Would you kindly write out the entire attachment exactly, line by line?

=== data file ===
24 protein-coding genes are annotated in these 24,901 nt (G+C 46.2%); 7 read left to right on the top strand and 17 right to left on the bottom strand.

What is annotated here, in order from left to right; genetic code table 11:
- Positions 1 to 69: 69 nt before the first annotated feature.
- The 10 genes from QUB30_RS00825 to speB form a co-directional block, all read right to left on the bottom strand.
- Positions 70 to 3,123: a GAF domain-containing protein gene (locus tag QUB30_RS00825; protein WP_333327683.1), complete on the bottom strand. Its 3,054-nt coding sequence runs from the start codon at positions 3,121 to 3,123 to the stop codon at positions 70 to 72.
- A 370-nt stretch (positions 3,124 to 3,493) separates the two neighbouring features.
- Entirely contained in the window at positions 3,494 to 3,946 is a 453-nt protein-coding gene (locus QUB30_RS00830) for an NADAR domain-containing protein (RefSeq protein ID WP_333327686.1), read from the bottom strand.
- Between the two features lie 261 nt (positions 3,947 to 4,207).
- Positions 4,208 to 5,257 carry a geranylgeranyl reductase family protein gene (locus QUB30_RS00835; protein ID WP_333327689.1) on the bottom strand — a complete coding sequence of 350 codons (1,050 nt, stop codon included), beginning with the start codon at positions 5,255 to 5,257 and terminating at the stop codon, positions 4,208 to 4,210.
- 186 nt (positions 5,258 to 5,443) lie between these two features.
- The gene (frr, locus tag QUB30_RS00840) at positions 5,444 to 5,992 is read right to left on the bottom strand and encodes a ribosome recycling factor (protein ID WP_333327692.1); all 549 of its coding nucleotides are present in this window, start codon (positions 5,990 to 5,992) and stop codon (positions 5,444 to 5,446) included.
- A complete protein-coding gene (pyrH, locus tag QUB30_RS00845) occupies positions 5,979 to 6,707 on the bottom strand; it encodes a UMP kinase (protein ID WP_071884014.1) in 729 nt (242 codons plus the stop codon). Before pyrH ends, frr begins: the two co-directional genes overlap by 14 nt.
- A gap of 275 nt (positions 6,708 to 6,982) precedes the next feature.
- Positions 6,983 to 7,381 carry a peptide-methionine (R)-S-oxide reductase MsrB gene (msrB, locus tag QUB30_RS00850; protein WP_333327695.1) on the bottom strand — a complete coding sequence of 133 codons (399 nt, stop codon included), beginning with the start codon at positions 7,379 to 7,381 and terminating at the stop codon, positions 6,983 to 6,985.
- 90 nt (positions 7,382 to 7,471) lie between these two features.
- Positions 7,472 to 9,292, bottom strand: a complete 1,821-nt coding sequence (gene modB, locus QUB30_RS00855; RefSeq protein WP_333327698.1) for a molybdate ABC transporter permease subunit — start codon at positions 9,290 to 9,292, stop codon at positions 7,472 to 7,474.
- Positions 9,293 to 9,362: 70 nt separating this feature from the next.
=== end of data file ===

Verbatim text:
24 protein-coding genes are annotated in these 24,901 nt (G+C 46.2%); 7 read left to right on the top strand and 17 right to left on the bottom strand.

What is annotated here, in order from left to right; genetic code table 11:
- Positions 1 to 69: 69 nt before the first annotated feature.
- The 10 genes from QUB30_RS00825 to speB form a co-directional block, all read right to left on the bottom strand.
- Positions 70 to 3,123: a GAF domain-containing protein gene (locus tag QUB30_RS00825; protein WP_333327683.1), complete on the bottom strand. Its 3,054-nt coding sequence runs from the start codon at positions 3,121 to 3,123 to the stop codon at positions 70 to 72.
- A 370-nt stretch (positions 3,124 to 3,493) separates the two neighbouring features.
- Entirely contained in the window at positions 3,494 to 3,946 is a 453-nt protein-coding gene (locus QUB30_RS00830) for an NADAR domain-containing protein (RefSeq protein ID WP_333327686.1), read from the bottom strand.
- Between the two features lie 261 nt (positions 3,947 to 4,207).
- Positions 4,208 to 5,257 carry a geranylgeranyl reductase family protein gene (locus QUB30_RS00835; protein ID WP_333327689.1) on the bottom strand — a complete coding sequence of 350 codons (1,050 nt, stop codon included), beginning with the start codon at positions 5,255 to 5,257 and terminating at the stop codon, positions 4,208 to 4,210.
- 186 nt (positions 5,258 to 5,443) lie between these two features.
- The gene (frr, locus tag QUB30_RS00840) at positions 5,444 to 5,992 is read right to left on the bottom strand and encodes a ribosome recycling factor (protein ID WP_333327692.1); all 549 of its coding nucleotides are present in this window, start codon (positions 5,990 to 5,992) and stop codon (positions 5,444 to 5,446) included.
- A complete protein-coding gene (pyrH, locus tag QUB30_RS00845) occupies positions 5,979 to 6,707 on the bottom strand; it encodes a UMP kinase (protein ID WP_071884014.1) in 729 nt (242 codons plus the stop codon). Before pyrH ends, frr begins: the two co-directional genes overlap by 14 nt.
- A gap of 275 nt (positions 6,708 to 6,982) precedes the next feature.
- Positions 6,983 to 7,381 carry a peptide-methionine (R)-S-oxide reductase MsrB gene (msrB, locus tag QUB30_RS00850; protein WP_333327695.1) on the bottom strand — a complete coding sequence of 133 codons (399 nt, stop codon included), beginning with the start codon at positions 7,379 to 7,381 and terminating at the stop codon, positions 6,983 to 6,985.
- 90 nt (positions 7,382 to 7,471) lie between these two features.
- Positions 7,472 to 9,292, bottom strand: a complete 1,821-nt coding sequence (gene modB, locus QUB30_RS00855; RefSeq protein WP_333327698.1) for a molybdate ABC transporter permease subunit — start codon at positions 9,290 to 9,292, stop codon at positions 7,472 to 7,474.
- Positions 9,293 to 9,362: 70 nt separating this feature from the next.